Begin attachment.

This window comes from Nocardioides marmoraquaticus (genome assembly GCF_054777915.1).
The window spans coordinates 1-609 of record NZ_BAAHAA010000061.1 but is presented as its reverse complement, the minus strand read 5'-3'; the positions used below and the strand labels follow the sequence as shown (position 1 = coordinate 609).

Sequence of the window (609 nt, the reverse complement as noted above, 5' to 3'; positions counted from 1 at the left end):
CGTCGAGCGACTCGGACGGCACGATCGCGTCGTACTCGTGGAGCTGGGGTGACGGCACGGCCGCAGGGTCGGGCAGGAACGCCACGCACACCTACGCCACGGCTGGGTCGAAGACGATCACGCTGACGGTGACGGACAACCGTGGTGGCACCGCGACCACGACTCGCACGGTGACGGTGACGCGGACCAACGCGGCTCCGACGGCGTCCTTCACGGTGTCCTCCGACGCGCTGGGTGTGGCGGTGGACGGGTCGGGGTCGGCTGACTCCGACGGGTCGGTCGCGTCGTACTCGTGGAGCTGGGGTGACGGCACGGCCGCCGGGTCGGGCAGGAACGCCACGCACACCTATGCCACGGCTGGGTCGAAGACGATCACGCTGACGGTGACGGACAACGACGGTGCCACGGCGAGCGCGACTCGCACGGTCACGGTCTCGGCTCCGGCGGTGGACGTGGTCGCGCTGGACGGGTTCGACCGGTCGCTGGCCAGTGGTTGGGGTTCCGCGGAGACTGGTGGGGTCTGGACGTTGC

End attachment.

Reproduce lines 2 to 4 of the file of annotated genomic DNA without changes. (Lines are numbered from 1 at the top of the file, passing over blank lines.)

The window spans coordinates 1-609 of record NZ_BAAHAA010000061.1 but is presented as its reverse complement, the minus strand read 5'-3'; the positions used below and the strand labels follow the sequence as shown (position 1 = coordinate 609).

Sequence of the window (609 nt, the reverse complement as noted above, 5' to 3'; positions counted from 1 at the left end):
CGTCGAGCGACTCGGACGGCACGATCGCGTCGTACTCGTGGAGCTGGGGTGACGGCACGGCCGCAGGGTCGGGCAGGAACGCCACGCACACCTACGCCACGGCTGGGTCGAAGACGATCACGCTGACGGTGACGGACAACCGTGGTGGCACCGCGACCACGACTCGCACGGTGACGGTGACGCGGACCAACGCGGCTCCGACGGCGTCCTTCACGGTGTCCTCCGACGCGCTGGGTGTGGCGGTGGACGGGTCGGGGTCGGCTGACTCCGACGGGTCGGTCGCGTCGTACTCGTGGAGCTGGGGTGACGGCACGGCCGCCGGGTCGGGCAGGAACGCCACGCACACCTATGCCACGGCTGGGTCGAAGACGATCACGCTGACGGTGACGGACAACGACGGTGCCACGGCGAGCGCGACTCGCACGGTCACGGTCTCGGCTCCGGCGGTGGACGTGGTCGCGCTGGACGGGTTCGACCGGTCGCTGGCCAGTGGTTGGGGTTCCGCGGAGACTGGTGGGGTCTGGACGTTGC